Preston Sturges was the master of the fast paced screwball comedy where characters delivered vicious lines and performed the kind of physical comedy that you’d imagine would leave them badly bruised and battered afterwards. But Hotel Haywire is one of his lesser efforts, a film which contains all of the usual ingredients but is slightly lacking, the kind of film which will have you smiling a fair amount but which fades from the memory soon after watching.
It’s a slightly convoluted farce where dentist Mr Henry Parkhouse (Lynne Overman) thinks it’d be hilarious to plant a sexy negligee in the coat of a supposed friend so that his wife would think he’s cheating on her, but said friend spots it and puts it in Henry’s coat, and soon his wife Minerva (Spring Byington) thinks Henry is having an affair. There’s also a subplot with their daughter Phyllis (Mary Carlisle) wishing to get married, but the potential father in law thinks his son Frank (John Patterson) is a waste of space so it might not be as easy as she’d hope.
Minerva is an extremely superstitious sort who believes in star signs and numerology and all of that kind of nonsense, and soon she is exploited by the obviously Dr Zodiac Z. Zippe (Leo Carrillo), a psycho-astrologist, numerlogist and moonologist who we first meet conning a couple of idiots, Herbert and Genevieve Sterns, and persuading them their goal in life should be to become detectives, and as soon as they’re convinced he hires them even though they’re painfully inadequate in the role. That leads to them spying on Henry, and trying to find the evidence that is a cheating bastard, largely involving Genevieve posing as a new assistant.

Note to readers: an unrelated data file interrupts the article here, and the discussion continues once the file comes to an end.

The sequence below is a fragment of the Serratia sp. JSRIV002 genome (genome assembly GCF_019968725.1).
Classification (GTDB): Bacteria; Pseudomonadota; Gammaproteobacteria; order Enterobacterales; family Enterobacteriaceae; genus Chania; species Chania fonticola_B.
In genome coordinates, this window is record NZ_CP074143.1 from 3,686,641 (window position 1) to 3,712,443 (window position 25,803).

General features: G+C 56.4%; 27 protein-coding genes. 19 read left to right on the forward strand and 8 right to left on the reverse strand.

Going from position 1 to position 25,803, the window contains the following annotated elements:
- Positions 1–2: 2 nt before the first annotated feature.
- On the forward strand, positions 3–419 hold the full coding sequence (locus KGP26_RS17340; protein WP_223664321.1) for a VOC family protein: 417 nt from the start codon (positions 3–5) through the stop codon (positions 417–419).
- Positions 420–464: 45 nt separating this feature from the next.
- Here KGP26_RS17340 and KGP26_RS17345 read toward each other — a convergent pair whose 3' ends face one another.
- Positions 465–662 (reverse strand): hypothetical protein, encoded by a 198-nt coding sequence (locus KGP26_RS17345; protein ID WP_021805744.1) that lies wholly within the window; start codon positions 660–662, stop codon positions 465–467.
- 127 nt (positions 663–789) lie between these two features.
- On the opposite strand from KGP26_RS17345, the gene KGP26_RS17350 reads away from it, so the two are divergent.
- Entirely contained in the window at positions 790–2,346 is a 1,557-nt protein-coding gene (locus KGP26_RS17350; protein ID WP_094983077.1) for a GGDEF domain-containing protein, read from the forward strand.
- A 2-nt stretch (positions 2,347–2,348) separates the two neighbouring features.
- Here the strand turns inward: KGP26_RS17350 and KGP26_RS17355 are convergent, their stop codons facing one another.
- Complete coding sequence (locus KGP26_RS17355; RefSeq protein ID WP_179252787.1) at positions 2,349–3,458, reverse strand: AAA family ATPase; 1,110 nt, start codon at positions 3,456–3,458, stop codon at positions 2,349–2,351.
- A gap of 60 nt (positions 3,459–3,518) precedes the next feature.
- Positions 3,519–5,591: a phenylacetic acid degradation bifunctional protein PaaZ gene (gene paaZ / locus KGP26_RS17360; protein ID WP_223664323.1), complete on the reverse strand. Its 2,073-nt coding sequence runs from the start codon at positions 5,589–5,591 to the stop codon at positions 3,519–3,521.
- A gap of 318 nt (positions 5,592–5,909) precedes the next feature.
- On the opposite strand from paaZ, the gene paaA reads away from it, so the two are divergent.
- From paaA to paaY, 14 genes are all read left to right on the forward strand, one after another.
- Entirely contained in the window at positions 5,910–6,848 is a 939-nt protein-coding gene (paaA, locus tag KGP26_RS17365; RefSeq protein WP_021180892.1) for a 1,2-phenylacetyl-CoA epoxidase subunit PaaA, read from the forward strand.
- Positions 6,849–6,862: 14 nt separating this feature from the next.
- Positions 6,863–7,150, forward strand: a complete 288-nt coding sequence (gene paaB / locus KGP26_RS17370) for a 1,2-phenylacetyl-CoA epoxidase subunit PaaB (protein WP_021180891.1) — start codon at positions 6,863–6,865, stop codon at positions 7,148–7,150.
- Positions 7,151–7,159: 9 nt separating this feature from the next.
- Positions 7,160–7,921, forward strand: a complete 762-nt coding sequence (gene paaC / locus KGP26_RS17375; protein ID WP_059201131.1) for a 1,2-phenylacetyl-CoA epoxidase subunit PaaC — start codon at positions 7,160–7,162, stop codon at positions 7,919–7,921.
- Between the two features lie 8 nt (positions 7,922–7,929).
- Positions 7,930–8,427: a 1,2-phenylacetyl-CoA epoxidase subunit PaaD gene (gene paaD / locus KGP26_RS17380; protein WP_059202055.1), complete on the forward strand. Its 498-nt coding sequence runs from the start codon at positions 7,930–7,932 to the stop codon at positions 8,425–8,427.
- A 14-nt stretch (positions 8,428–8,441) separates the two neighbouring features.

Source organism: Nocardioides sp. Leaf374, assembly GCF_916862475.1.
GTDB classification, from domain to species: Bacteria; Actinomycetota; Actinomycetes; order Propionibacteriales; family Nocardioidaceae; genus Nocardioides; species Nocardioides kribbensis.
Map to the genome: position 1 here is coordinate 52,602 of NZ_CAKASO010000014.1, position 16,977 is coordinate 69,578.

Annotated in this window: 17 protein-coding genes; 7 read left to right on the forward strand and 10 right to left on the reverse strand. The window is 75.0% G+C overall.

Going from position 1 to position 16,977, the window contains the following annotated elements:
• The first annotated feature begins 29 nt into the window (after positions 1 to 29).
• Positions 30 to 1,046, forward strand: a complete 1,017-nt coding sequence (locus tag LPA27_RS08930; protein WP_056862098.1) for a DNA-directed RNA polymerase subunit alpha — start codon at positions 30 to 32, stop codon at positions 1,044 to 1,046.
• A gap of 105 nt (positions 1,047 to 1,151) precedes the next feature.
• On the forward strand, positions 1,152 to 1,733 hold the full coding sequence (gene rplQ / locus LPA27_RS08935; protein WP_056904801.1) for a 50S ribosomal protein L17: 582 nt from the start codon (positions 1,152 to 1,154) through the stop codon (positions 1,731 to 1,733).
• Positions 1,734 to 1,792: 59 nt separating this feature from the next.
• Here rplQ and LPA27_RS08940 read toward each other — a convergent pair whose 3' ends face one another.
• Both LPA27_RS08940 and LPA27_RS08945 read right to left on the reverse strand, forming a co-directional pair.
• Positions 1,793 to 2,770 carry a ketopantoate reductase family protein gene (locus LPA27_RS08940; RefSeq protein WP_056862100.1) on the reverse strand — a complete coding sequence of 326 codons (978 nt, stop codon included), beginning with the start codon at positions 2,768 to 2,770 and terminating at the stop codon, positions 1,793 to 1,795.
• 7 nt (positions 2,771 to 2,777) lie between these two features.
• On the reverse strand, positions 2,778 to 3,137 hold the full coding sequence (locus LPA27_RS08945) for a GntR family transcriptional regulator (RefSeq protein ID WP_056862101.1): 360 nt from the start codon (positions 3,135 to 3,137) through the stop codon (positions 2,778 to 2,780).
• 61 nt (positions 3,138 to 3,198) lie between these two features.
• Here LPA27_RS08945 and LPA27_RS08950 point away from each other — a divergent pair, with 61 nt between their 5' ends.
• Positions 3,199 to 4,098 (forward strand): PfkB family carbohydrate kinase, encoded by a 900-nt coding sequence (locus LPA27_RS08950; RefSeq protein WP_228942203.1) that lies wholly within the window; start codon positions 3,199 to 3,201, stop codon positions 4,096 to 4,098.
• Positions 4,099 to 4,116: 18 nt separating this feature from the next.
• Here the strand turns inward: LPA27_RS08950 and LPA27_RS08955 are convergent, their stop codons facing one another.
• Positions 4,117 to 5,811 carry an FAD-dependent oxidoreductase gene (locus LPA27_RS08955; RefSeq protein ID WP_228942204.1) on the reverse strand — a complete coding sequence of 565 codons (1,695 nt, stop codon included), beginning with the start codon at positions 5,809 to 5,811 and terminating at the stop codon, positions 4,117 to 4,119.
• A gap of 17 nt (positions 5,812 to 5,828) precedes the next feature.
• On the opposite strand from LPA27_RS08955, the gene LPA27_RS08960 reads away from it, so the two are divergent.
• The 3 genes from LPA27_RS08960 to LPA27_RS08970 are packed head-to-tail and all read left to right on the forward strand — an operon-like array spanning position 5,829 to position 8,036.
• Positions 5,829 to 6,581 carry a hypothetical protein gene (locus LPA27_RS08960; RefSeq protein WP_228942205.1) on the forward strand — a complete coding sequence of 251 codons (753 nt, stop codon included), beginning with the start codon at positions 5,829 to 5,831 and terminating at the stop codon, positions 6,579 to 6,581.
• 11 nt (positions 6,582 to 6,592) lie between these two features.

An unfortunate scene involving Herbert in blackface follows, a poorly chosen disguise which has aged very badly indeed. Meanwhile Dr Zippe has advised Minerva to antagonise Henry by serving him food he hates, when she serves up “Pickled pig’s head with cheese sauce” he pretends to like it so as to live an easy life, but when she gives him “Beef snoot” that’s odd enough to send him over the edge and he promises to divorce her as soon as he possibly can.
Sturges is normally so reliable on the pratfalling front but bar some daftness where Henry proves himself to be a shit dentist and a bit of drunk acting from Overman (which is at least quite convincing) there’s not much here, indeed the only notable sequence is a chase scene that’s not exactly thrilling. The script is only minorly amusing too, there’s the occasional decent line, and obvious charlatan Zippe has some okay moments, but it’s a mild and fairly average film when compared to the rest of Sturges output.
The cast aren’t particularly memorable either and it didn’t come as a surprise that only a couple become part of Sturges’ collection of regular actors, and though the ending is at least vaguely satisfying I’m struggling to say anything that positive about the film as a whole. Perhaps that’s due to this reportedly being rewritten by Lillie Hayward, along with the fact that director George Archainbaud was a safe but boring choice, but even then Sturges must take some of the blame for creating a film that will never be something someone would love, or even really like.